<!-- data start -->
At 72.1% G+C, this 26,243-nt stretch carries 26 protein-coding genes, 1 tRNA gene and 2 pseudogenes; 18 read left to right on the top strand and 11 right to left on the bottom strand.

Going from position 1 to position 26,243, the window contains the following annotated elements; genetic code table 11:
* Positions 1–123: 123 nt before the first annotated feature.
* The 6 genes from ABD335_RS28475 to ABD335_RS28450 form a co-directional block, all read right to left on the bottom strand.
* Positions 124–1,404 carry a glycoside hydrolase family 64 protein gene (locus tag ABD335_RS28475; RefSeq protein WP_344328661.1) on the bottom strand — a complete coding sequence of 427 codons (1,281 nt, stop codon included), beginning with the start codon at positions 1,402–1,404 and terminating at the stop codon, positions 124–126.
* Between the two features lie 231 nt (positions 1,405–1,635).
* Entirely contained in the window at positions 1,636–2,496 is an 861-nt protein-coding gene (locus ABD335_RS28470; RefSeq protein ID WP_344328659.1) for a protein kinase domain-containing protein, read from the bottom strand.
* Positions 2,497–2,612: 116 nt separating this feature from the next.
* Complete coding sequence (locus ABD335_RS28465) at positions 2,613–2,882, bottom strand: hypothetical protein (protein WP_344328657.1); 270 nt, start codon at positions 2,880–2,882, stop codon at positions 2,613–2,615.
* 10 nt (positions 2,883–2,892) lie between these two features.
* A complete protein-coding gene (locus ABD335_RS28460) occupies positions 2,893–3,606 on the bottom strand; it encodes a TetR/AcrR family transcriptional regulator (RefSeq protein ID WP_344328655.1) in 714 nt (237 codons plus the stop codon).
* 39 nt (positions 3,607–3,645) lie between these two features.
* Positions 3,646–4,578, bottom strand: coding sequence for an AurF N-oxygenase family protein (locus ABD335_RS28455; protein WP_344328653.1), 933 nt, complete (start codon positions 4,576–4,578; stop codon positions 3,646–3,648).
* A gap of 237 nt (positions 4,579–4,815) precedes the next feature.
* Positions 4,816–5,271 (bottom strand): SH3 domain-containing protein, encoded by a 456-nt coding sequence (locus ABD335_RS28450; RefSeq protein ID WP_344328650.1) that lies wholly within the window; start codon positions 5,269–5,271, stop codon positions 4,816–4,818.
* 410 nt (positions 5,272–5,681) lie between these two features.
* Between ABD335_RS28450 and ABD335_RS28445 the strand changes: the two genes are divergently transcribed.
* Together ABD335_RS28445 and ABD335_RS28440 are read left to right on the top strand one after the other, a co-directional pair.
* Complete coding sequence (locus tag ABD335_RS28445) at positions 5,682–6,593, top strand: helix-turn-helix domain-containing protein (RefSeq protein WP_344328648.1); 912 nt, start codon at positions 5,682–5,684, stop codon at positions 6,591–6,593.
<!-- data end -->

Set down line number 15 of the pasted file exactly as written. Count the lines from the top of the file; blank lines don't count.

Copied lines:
* Positions 4,816–5,271 (bottom strand): SH3 domain-containing protein, encoded by a 456-nt coding sequence (locus ABD335_RS28450; RefSeq protein ID WP_344328650.1) that lies wholly within the window; start codon positions 5,269–5,271, stop codon positions 4,816–4,818.